The latter is my excuse for not knowing “dehiscence” when I came across it in H. G. Wells’s The Food of the Gods. In the context of the novel it’s clear that it refers to the bursting open of pollen sacs and that’s what I figured it’s only meaning was. On looking into it, however, I found it’s also a fairly common bit of medical terminology, referring to the rupture or splitting open of a suture or surgical wound. I suppose if you’re a medical professional you’d know this one right away (and maybe not know its botanical meaning), but I’ll confess I pulled a complete blank on it. Seems like the kind of word that could get plugged into a lot of other contexts though, so I’m going to keep it filed away.

Maigret: Maigret’s Dead Man

A series of panicky phone calls leads not to a whodunit but rather into a police procedural, as Maigret tracks down a gang of brutal killers who are described as being little better than animals: “Where, in what lower depths, in what world of poverty, had their group been formed? . . . Given the way they were and behaved, they would in earlier times or other climes have lived exactly the same lives, naked, in forest or jungle.” They don’t even kill for money, but only to eat, drink, and rut.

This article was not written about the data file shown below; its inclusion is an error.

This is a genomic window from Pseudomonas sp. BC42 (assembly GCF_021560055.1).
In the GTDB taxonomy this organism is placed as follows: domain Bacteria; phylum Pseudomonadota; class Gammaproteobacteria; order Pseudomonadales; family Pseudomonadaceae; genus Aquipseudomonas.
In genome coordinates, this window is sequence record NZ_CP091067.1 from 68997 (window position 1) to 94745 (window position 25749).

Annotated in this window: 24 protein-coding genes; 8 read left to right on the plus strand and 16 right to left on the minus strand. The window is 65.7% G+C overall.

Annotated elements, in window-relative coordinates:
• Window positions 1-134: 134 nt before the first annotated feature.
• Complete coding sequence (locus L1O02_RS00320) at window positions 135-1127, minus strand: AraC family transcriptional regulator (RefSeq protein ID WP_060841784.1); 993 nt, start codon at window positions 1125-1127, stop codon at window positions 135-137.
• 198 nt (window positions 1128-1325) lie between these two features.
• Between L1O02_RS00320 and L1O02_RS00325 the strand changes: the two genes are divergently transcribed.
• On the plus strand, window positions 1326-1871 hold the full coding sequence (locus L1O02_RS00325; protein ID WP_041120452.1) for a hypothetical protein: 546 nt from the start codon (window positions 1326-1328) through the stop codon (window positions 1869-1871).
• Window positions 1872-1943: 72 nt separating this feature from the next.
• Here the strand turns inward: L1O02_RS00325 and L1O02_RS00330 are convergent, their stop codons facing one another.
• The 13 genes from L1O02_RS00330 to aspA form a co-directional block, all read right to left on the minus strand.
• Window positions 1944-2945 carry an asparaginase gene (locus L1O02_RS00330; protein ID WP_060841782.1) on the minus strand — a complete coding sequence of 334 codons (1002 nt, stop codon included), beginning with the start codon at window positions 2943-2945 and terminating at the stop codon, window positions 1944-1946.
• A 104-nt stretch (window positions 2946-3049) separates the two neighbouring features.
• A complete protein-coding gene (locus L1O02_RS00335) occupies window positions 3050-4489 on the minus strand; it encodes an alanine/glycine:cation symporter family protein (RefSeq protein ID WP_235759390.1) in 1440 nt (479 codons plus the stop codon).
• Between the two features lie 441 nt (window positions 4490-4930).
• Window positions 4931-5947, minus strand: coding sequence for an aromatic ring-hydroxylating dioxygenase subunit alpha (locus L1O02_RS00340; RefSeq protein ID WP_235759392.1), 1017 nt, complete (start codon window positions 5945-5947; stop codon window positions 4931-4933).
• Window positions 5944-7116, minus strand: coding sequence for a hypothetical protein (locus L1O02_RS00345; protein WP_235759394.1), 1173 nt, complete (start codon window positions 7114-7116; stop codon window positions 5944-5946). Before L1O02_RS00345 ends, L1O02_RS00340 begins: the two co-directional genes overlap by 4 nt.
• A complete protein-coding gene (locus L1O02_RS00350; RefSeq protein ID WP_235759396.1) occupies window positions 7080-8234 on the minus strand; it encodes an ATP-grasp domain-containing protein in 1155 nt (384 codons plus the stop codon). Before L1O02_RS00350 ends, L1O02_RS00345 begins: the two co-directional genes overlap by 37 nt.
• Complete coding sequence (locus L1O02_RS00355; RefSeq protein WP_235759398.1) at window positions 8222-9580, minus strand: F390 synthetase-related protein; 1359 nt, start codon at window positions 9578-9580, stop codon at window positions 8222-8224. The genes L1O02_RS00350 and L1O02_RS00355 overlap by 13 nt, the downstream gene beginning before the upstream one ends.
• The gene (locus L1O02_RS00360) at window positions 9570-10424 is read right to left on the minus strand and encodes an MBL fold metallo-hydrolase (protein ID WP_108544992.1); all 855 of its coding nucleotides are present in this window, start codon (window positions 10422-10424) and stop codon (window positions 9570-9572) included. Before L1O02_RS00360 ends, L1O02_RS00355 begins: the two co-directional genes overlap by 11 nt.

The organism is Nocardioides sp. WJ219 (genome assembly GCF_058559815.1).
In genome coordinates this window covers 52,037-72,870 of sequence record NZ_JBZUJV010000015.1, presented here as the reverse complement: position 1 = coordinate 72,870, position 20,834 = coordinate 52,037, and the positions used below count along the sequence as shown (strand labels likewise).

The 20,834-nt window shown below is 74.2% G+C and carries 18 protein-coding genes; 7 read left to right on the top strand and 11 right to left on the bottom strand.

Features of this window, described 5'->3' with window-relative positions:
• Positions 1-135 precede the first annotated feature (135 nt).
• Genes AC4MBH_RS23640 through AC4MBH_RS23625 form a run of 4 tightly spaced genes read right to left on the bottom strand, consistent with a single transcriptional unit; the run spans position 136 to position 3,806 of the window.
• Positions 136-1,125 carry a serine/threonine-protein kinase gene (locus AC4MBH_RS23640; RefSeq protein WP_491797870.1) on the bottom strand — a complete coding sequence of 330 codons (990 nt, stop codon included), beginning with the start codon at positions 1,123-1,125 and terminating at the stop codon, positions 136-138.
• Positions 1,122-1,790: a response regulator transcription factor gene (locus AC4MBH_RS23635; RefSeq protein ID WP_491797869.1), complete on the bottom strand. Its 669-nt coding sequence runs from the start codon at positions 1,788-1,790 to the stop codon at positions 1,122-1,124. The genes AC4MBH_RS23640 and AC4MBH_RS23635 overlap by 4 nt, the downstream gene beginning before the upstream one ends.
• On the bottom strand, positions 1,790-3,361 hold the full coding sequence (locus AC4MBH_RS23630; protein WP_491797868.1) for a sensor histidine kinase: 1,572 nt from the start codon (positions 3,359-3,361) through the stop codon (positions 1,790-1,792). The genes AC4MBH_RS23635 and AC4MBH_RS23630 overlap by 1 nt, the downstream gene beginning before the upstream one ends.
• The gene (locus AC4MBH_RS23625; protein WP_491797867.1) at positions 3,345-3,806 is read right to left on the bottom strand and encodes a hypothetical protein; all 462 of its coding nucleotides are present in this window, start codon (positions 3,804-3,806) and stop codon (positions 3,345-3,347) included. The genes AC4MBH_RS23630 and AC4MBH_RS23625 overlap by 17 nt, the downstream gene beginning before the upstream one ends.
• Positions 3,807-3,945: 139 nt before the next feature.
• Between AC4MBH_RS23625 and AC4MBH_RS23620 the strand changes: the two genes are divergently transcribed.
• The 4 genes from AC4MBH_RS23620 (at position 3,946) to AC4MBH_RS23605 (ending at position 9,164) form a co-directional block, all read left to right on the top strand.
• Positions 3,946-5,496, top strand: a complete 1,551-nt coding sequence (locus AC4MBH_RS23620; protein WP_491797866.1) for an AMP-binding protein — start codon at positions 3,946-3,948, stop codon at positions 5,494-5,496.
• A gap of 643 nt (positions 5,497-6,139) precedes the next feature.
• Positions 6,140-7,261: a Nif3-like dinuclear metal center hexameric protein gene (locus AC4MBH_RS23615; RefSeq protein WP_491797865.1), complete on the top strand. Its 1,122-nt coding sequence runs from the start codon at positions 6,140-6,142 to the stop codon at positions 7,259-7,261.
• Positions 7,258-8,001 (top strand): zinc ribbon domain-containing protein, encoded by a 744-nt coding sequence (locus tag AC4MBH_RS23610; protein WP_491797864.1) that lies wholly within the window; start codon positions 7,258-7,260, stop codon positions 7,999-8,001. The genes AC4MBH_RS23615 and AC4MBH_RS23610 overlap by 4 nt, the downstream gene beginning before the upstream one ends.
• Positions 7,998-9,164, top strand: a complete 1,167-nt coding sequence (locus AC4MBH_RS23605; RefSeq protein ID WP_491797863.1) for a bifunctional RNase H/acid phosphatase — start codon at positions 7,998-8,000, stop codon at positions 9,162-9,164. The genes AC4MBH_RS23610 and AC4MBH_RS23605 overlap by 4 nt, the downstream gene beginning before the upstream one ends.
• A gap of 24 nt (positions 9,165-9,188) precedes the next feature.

“Civilized men fear wild creatures, especially wild creatures of their own kind who remind them of life in the primeval forests of ages past.” The gang’s well-dressed leader, however, is “an even more dangerous wild animal” for practicing a more refined and dangerous form of viciousness. Alas, we never get to hear any of these wild things speak, making them a lot less interesting than their countryman Radek from A Man’s Head. And what did Simenon have against Eastern Europeans anyway?

A good read, and you can tell why it was one of the novels chosen for the short-lived ITV Maigret series starring Rowan Atkinson. The opening game of telephone tag plays well, so much so that you don’t stop to ask why Albert doesn’t just tell Maigret what’s going on. Only the business with Maria’s baby feels like a misstep. I think it’s the first time in the series that I found things getting corny. Something I’ll have to keep an eye on as I continue.

Maigret index